Your argument assumes he was referring to mid-thirties as part of the "older generation[s that] didn't grow up with computers" and obviously if you were learning to program when you were eight, you're not in the same age bracket as the grandparent-post's target-generation.

But cheer up! This means you're only an old fart on the inside.

Comment Re:80 hours (Score 1) 1055

At my last company they allowed 9-nines or 4-tens. 9-nines is a great deal for the developer. Any actually important developer in a company ends up working 9 hours a day anyway, just due to interruptions, meetings, etc. so having every other friday off for doing what you'd be doing *anyway* is excellent, and if you have that mentality, then even if you *do* get called in for a crisis, well, then you don't get your "free day".

It's actually a much better deal for the developer than the manager / company. the 4-eights guys end up being the ones to stay late friday night to meet a deadline and the 9-nines and 4-tens guys get to wash their hands of it on Thursday (and only come in for a production issue/crisis).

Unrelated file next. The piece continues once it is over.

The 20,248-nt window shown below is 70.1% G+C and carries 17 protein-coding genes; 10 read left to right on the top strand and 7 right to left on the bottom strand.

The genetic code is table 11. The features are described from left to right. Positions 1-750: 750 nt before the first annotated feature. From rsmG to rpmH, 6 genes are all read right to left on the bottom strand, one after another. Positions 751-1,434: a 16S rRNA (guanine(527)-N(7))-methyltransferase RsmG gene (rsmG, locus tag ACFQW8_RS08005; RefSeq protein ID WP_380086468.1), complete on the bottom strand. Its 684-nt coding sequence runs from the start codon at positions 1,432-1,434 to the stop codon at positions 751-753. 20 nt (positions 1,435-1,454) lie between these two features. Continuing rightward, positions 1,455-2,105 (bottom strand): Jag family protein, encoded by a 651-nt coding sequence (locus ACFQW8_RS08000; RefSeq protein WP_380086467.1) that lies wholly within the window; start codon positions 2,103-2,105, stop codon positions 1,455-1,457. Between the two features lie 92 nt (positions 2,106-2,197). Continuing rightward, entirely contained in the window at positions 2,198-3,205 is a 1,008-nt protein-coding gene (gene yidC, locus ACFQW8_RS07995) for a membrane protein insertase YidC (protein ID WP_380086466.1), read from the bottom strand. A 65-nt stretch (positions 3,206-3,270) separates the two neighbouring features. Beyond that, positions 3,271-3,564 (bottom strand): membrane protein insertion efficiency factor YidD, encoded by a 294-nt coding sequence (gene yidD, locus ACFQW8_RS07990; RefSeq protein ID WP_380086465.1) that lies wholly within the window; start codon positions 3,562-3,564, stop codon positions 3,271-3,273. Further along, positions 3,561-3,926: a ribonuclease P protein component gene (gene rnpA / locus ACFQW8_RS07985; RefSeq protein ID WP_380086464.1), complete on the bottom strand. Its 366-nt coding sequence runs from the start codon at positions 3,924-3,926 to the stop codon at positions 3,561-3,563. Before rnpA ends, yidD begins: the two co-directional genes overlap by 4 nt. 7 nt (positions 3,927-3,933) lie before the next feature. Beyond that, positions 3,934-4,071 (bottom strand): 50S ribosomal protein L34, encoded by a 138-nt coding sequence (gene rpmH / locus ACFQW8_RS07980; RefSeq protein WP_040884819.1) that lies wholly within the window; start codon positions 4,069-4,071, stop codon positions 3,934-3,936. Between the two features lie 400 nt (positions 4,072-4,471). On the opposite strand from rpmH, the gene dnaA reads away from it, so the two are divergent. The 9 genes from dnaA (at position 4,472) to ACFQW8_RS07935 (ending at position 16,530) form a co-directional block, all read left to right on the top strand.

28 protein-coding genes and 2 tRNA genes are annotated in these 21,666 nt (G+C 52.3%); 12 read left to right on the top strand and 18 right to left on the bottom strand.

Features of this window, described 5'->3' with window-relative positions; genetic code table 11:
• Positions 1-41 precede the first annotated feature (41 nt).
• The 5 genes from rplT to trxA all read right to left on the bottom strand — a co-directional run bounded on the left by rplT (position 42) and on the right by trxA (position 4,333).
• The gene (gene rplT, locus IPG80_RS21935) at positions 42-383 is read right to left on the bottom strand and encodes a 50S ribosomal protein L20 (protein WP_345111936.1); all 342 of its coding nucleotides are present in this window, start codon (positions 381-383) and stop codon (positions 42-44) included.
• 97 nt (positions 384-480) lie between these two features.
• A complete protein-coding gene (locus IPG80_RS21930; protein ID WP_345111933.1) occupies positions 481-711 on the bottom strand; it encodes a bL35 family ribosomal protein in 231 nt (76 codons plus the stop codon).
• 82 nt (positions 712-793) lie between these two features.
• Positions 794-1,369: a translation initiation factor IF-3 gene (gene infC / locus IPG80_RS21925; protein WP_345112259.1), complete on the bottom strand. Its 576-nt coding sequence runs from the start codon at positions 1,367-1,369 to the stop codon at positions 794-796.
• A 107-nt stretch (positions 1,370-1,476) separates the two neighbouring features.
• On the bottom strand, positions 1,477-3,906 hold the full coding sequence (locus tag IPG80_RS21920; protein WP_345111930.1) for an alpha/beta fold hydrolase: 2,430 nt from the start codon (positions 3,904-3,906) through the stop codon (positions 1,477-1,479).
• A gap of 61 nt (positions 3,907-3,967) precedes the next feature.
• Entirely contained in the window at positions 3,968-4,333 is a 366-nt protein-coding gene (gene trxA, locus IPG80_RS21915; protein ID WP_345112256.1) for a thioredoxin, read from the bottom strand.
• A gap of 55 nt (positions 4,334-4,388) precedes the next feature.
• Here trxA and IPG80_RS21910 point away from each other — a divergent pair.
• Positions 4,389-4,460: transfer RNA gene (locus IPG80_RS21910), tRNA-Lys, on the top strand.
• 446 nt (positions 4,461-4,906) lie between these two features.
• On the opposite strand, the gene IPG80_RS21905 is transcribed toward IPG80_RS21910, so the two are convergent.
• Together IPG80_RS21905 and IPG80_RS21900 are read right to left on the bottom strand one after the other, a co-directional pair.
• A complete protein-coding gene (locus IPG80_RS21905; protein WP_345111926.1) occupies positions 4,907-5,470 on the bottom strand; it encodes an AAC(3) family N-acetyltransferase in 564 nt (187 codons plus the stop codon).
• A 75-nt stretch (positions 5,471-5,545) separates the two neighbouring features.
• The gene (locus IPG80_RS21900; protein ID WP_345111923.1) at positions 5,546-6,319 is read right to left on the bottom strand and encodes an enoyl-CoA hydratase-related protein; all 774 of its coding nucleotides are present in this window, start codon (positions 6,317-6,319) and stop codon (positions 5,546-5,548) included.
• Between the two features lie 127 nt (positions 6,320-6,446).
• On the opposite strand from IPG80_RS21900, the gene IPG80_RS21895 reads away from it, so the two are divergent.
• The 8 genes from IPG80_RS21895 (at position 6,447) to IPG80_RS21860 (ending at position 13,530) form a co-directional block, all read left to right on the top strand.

Also, if you're the type of person with a lot of domain knowledge people probably drop by your desk a lot. Every Friday you're out someone drops by and goes "AH, dangit!" and wanders off to find someone else. Not a big deal, but it's there.

Point is, don't feel abused when you get pulled in or called, because the company's doing something very cool for you they don't have to.

The Almighty Buck

Submission + - Failed projects on a resume?

gabec writes: "The economy being what it is, and layoffs layoffs around every corner, why not a "(useful) stupid" resume question? My biggest project so far--one that lasted a solid year--ended in abject failure. Angry users, bad interdepartmental PR, untestable code (at the DB level, not mine, I swear! I've got jUnit tests to prove it!), and in the end an application that no one used. Still, I spent a year on it and it'll most likely be on the tip of my tongue for any "tell me of a time when things went wrong" behavioral interview questions. Is there a reason to put it into my resume? Should I leave it off my list of "major projects"? If not, how does one best describe the debacle to justify its mentioning?"